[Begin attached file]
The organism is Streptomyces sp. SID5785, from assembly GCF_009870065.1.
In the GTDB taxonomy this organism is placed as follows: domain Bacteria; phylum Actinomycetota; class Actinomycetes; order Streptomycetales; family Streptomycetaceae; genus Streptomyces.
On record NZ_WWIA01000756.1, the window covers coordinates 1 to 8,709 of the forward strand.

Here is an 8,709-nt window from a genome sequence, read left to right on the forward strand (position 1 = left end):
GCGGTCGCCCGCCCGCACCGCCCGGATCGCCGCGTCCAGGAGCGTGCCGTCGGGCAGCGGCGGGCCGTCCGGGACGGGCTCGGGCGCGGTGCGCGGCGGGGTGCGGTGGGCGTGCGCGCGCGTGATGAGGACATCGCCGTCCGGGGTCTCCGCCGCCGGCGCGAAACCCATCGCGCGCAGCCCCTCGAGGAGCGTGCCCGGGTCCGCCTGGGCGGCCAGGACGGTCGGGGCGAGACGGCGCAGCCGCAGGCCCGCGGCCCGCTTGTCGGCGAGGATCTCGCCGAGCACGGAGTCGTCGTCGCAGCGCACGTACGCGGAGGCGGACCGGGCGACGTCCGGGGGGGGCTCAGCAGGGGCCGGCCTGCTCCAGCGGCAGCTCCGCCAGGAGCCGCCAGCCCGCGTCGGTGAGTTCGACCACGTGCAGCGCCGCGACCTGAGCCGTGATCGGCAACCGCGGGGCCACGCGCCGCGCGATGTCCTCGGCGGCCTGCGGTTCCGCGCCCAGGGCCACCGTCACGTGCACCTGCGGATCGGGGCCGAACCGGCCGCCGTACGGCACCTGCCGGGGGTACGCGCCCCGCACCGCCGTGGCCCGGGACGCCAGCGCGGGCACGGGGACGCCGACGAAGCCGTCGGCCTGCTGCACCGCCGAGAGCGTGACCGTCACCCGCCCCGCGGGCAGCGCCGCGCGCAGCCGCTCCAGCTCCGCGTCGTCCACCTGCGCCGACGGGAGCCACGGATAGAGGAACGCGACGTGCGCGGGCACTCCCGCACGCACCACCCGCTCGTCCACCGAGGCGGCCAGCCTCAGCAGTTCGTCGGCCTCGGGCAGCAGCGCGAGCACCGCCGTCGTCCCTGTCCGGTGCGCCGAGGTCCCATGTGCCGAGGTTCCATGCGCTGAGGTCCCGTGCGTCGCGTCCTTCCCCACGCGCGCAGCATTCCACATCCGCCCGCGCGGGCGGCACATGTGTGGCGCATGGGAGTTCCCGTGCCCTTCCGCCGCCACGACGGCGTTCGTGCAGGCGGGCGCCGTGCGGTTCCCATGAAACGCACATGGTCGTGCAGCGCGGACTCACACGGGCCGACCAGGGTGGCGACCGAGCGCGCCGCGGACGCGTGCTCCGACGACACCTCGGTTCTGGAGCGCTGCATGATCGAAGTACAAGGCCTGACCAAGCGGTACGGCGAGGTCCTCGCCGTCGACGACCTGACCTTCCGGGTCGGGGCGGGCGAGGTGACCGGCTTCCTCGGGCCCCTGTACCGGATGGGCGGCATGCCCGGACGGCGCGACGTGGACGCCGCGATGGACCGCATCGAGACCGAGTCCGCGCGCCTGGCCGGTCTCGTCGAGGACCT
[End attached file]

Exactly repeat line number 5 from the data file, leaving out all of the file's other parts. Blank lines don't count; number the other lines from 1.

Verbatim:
GCGGTCGCCCGCCCGCACCGCCCGGATCGCCGCGTCCAGGAGCGTGCCGTCGGGCAGCGGCGGGCCGTCCGGGACGGGCTCGGGCGCGGTGCGCGGCGGGGTGCGGTGGGCGTGCGCGCGCGTGATGAGGACATCGCCGTCCGGGGTCTCCGCCGCCGGCGCGAAACCCATCGCGCGCAGCCCCTCGAGGAGCGTGCCCGGGTCCGCCTGGGCGGCCAGGACGGTCGGGGCGAGACGGCGCAGCCGCAGGCCCGCGGCCCGCTTGTCGGCGAGGATCTCGCCGAGCACGGAGTCGTCGTCGCAGCGCACGTACGCGGAGGCGGACCGGGCGACGTCCGGGGGGGGCTCAGCAGGGGCCGGCCTGCTCCAGCGGCAGCTCCGCCAGGAGCCGCCAGCCCGCGTCGGTGAGTTCGACCACGTGCAGCGCCGCGACCTGAGCCGTGATCGGCAACCGCGGGGCCACGCGCCGCGCGATGTCCTCGGCGGCCTGCGGTTCCGCGCCCAGGGCCACCGTCACGTGCACCTGCGGATCGGGGCCGAACCGGCCGCCGTACGGCACCTGCCGGGGGTACGCGCCCCGCACCGCCGTGGCCCGGGACGCCAGCGCGGGCACGGGGACGCCGACGAAGCCGTCGGCCTGCTGCACCGCCGAGAGCGTGACCGTCACCCGCCCCGCGGGCAGCGCCGCGCGCAGCCGCTCCAGCTCCGCGTCGTCCACCTGCGCCGACGGGAGCCACGGATAGAGGAACGCGACGTGCGCGGGCACTCCCGCACGCACCACCCGCTCGTCCACCGAGGCGGCCAGCCTCAGCAGTTCGTCGGCCTCGGGCAGCAGCGCGAGCACCGCCGTCGTCCCTGTCCGGTGCGCCGAGGTCCCATGTGCCGAGGTTCCATGCGCTGAGGTCCCGTGCGTCGCGTCCTTCCCCACGCGCGCAGCATTCCACATCCGCCCGCGCGGGCGGCACATGTGTGGCGCATGGGAGTTCCCGTGCCCTTCCGCCGCCACGACGGCGTTCGTGCAGGCGGGCGCCGTGCGGTTCCCATGAAACGCACATGGTCGTGCAGCGCGGACTCACACGGGCCGACCAGGGTGGCGACCGAGCGCGCCGCGGACGCGTGCTCCGACGACACCTCGGTTCTGGAGCGCTGCATGATCGAAGTACAAGGCCTGACCAAGCGGTACGGCGAGGTCCTCGCCGTCGACGACCTGACCTTCCGGGTCGGGGCGGGCGAGGTGACCGGCTTCCTCGGGCCCCTGTACCGGATGGGCGGCATGCCCGGACGGCGCGACGTGGACGCCGCGATGGACCGCATCGAGACCGAGTCCGCGCGCCTGGCCGGTCTCGTCGAGGACCT